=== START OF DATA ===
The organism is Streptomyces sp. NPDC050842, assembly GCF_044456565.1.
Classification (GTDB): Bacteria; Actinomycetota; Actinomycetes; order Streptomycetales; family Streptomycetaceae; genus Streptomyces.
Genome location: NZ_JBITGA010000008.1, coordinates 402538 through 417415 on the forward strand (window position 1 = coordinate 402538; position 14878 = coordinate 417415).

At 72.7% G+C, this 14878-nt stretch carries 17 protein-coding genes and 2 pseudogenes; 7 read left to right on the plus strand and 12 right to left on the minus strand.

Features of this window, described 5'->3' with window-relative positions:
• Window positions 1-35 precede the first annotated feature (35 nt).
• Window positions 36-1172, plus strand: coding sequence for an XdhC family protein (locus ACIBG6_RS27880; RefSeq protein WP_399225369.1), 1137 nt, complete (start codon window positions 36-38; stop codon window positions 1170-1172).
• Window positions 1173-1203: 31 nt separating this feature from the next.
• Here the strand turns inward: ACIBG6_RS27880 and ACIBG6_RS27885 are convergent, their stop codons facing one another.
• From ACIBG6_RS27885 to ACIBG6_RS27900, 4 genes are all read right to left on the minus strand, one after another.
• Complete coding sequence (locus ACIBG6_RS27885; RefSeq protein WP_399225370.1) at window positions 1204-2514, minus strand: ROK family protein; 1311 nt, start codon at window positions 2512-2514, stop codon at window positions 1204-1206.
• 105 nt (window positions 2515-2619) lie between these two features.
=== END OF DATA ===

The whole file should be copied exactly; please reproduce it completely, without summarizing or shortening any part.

The organism is Streptomyces sp. NPDC050842, assembly GCF_044456565.1.
Classification (GTDB): Bacteria; Actinomycetota; Actinomycetes; order Streptomycetales; family Streptomycetaceae; genus Streptomyces.
Genome location: NZ_JBITGA010000008.1, coordinates 402538 through 417415 on the forward strand (window position 1 = coordinate 402538; position 14878 = coordinate 417415).

At 72.7% G+C, this 14878-nt stretch carries 17 protein-coding genes and 2 pseudogenes; 7 read left to right on the plus strand and 12 right to left on the minus strand.

Features of this window, described 5'->3' with window-relative positions:
• Window positions 1-35 precede the first annotated feature (35 nt).
• Window positions 36-1172, plus strand: coding sequence for an XdhC family protein (locus ACIBG6_RS27880; RefSeq protein WP_399225369.1), 1137 nt, complete (start codon window positions 36-38; stop codon window positions 1170-1172).
• Window positions 1173-1203: 31 nt separating this feature from the next.
• Here the strand turns inward: ACIBG6_RS27880 and ACIBG6_RS27885 are convergent, their stop codons facing one another.
• From ACIBG6_RS27885 to ACIBG6_RS27900, 4 genes are all read right to left on the minus strand, one after another.
• Complete coding sequence (locus ACIBG6_RS27885; RefSeq protein WP_399225370.1) at window positions 1204-2514, minus strand: ROK family protein; 1311 nt, start codon at window positions 2512-2514, stop codon at window positions 1204-1206.
• 105 nt (window positions 2515-2619) lie between these two features.